Posts Tagged ‘George Washington Bridge’

Other names for the George Washington Bridge

May 12, 2011

When you think about it, calling it the George Washington Bridge is kind of odd.

First of all, New York City already had a Washington Bridge, a smaller span over the Harlem River connecting Washington Heights to the Bronx.

Also, before the bridge officially opened in 1931, it was always referred to as the Hudson River Bridge.

But Port Authority officials must not have been too keen on that. So they tossed around different options, even soliciting the public’s help.

Among the names considered were the Palisades Bridge, the Fort Lee Bridge, the Paradise Bridge, the Pride of the Nation Bridge, the Bi-State Bridge, the Cleveland Bridge (after the President, not the city), and the Rainbow Bridge, reported Michael Aaron Rockland in The George Washington Bridge: Poetry in Steel.

In the end, the Port Authority chose the GWB, which was the moniker most often proposed by schoolkids and women’s clubs, wrote Rockland.

What were the seven wonders of New York City?

July 1, 2010

In April 1953, a New York engineering group set out to create a list of the city’s version of the seven wonders of the world.

Number one was the George Washington Bridge, followed by the Brooklyn Bridge, the Empire State Building, and the subway.

Rounding out the final three were the city water system, the Holland Tunnel, and the Brooklyn-Battery Tunnel (partly built in 1944 at left).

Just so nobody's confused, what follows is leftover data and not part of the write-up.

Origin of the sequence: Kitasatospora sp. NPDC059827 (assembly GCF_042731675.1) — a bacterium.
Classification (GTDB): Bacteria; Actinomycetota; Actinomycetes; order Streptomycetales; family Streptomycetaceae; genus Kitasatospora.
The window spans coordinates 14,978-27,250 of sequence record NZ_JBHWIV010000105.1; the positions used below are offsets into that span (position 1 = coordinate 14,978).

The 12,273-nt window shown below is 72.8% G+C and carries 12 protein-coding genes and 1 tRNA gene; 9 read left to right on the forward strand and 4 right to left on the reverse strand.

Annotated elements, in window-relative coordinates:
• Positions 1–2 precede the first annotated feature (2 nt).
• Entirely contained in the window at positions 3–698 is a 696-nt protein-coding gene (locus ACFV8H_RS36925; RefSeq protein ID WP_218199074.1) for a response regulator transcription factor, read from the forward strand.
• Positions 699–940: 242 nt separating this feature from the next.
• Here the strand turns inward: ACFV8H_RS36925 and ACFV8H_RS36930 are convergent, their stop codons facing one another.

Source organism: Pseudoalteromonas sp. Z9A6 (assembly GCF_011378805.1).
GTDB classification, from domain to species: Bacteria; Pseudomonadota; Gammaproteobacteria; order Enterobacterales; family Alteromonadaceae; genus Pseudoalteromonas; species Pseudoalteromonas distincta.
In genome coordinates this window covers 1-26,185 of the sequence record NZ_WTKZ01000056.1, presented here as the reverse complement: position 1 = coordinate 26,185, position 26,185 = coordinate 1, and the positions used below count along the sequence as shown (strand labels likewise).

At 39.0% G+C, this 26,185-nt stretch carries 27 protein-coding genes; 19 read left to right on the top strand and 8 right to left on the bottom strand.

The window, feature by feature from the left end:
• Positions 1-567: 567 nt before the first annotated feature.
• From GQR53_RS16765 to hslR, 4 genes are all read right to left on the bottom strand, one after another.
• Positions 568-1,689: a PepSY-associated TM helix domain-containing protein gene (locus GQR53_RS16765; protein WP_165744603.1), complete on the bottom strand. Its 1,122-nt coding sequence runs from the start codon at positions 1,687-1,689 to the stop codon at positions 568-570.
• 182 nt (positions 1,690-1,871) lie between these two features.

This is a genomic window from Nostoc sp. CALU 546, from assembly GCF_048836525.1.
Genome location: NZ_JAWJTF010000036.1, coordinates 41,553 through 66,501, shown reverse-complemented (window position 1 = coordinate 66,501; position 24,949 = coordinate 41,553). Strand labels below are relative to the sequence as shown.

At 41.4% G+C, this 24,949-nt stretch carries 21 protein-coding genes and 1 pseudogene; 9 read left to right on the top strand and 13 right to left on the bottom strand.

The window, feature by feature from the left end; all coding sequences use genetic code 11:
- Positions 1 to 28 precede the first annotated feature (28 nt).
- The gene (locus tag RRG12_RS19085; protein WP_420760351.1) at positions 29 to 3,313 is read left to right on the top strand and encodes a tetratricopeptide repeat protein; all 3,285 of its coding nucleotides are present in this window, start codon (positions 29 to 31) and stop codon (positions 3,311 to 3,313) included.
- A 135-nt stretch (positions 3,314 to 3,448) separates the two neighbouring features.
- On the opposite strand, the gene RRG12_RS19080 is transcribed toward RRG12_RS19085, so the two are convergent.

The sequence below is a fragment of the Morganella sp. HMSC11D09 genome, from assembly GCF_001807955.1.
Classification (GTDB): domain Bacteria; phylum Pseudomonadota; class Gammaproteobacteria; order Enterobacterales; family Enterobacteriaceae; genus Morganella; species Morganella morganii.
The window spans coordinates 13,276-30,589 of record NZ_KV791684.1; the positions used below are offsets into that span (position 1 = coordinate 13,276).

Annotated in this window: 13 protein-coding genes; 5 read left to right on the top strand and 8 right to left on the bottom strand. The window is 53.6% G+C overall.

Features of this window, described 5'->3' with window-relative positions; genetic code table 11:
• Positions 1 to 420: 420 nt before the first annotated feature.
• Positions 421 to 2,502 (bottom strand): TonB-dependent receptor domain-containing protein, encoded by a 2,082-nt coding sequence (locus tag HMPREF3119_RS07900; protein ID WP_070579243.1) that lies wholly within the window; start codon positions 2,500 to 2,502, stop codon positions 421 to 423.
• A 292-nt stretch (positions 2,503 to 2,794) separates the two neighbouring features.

The Brooklyn-Battery Tunnel? I don’t think that would make a 2010 list.

In 1929, a merchants’ organization tried to compile a list of seven wonders. According to the then–Manhattan borough president, they are:

The subway, the Hudson River tunnels, the East River Bridges, the Woolworth Building, the Statue of Liberty, the “Great White Way,” and Coney Island.

Building the “Hudson River Bridge”

June 14, 2010

This vintage postcard was printed in the late 1920s, before the George Washington Bridge was completed in 1931—and apparently before a name for the bridge was officially chosen. 

It looks pretty rural up there in Washington Heights at the time. And where’s the lower deck? That didn’t exist until 1962.

Manhattan’s other Washington Bridge

July 6, 2009

It predates the George Washington Bridge by 43 years and has a simple beauty all its own.

Still, the tiny Washington Bridge—connecting 181st Street and Amsterdam Avenue in Washington Heights to University Avenue in the Bronx—is like a neglected kid brother to the enormous and iconic GWB.


This is the Washington Bridge circa 1907. The Harlem River looks like a country brook. The “Speedway” referred to in the postcard was the Harlem River Speedway, a three-mile road for racing horses and carriages. It eventually became today’s Harlem River Drive.

Here’s another view of the Speedway.